3. ‘This is our 1945 moment’. Unfortunately, among the Western left, and especially in Britain there is a widespread myth that the enormous sacrifices and hardships of World War 2 inevitably lead to a much better conditions in its aftermath. But this was not true after World War 1 and nor was it true at a more prosaic level in 2008-09. It was the international defeat of fascism beginning at Stalingrad in 1943 which led to global upsurge in the fight against reaction. In Western Europe this was manifest as the ‘1945 moment’ of the introduction of the ‘welfare state’, decent health care, unemployment insurance and so on. 1945-style gains will not be handed to any working class coming out of this crisis. On the contrary, it will require huge international victories, relying on international allies to achieve those gains.

SEB will return to these aspects of the crisis in future postings, to develop these points and highlight the dangers of the current crisis and the working class response.

Immediate action needed

But there is an immediate crisis, where thousands of people continue to die daily. It is possible that the failure of the Western governments could lead to an even more enormous loss of life in some Latin American, Africa and the poorer Asian economies.

Thankfully, the number of deaths in developing countries is currently much more limited than in the Western epicentres. But there are no guarantees that will remain the case and the consequences could be calamitous.

Therefore, in terms of the principles it is clear that public health must be the priority, not private profit. The first demands must be international in scope; we need to learn from where the actions worked and China holds first place in that. There must also be full debt forgiveness for every developing economy which begins to experience a serious outbreak (perhaps defined as more than 1 death per million) in addition to the foreign aid budget being increased and redirected to cope with increased health and social requirements.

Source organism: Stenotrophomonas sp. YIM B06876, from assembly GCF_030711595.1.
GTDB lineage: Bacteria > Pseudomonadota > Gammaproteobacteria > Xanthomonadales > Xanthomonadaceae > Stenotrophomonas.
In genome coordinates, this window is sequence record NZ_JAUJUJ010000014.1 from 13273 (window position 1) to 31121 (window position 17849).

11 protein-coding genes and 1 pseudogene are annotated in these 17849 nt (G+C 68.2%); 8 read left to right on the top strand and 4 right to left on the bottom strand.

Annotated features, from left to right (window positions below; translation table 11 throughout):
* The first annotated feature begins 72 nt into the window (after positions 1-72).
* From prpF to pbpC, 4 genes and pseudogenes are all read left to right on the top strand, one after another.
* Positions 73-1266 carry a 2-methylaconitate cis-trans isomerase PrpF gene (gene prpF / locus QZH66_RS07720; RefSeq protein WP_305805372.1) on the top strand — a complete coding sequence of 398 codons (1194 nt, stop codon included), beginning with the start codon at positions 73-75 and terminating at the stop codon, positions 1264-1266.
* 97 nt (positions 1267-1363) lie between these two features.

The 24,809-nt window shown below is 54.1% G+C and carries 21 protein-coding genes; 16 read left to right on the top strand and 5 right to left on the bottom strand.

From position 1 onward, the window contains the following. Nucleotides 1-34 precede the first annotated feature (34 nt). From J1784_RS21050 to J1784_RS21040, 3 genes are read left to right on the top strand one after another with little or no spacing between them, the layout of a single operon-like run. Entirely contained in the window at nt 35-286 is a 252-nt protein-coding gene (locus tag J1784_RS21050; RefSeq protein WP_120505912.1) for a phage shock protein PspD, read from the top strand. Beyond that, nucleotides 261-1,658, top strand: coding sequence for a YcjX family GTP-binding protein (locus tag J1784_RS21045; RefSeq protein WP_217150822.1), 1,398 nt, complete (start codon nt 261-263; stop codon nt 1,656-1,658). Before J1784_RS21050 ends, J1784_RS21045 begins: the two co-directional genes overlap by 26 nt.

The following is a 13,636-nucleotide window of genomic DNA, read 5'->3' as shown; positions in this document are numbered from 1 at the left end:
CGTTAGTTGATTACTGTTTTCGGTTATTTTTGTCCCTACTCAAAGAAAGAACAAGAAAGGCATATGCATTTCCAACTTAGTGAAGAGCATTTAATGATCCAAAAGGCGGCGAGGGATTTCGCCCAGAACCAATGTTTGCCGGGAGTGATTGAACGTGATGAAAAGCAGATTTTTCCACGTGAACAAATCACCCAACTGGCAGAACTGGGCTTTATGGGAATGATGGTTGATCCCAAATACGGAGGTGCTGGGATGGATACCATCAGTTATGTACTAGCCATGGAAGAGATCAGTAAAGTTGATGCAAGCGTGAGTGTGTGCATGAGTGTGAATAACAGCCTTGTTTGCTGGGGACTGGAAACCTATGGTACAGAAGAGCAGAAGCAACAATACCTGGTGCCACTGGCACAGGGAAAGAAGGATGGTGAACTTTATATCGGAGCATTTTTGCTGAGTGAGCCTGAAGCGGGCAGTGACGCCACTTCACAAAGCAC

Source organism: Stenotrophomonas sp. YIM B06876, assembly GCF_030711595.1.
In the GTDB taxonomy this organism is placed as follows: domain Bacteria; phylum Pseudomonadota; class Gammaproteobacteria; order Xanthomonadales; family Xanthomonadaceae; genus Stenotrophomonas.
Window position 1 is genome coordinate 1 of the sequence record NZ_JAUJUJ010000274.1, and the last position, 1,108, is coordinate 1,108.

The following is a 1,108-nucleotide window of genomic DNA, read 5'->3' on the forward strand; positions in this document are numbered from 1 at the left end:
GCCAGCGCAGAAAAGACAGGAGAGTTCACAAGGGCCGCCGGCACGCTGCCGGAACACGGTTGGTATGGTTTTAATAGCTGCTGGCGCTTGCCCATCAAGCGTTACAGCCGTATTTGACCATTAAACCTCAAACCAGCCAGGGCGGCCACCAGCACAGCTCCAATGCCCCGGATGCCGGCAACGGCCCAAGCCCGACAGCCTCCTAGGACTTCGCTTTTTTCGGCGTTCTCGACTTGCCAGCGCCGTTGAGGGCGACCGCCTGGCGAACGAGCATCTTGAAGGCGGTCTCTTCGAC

In the Western countries themselves, the epicentres of the outbreak, full lockdowns are required and so all non-essential workers must be ordered to stay home on no less than their current pay if they are on average incomes or below. Full PPE must be provided for all essential workers. Persistent, mass testing must be conducted, along with tracking and tracing in line with WHO guidelines. There must be no racist scapegoating, no Sinophobia or attacks on faith communities, as well as acceptance of refugees and an end to all immigration detention. The elderly and the disabled must not be regarded as second-class or even expendable.

When the appropriate time comes, as new fatalities fall into single figures, a controlled and monitored easing of the lockdown can begin, but only if mass testing, tracking and tracing capacity is already in place. No worker should be forced to return to work until the crisis is ended.

These and other demands can be formulated to try to unify all those who want to put people first in combatting the crisis. The next piece on SEB will deal with these demands more concretely.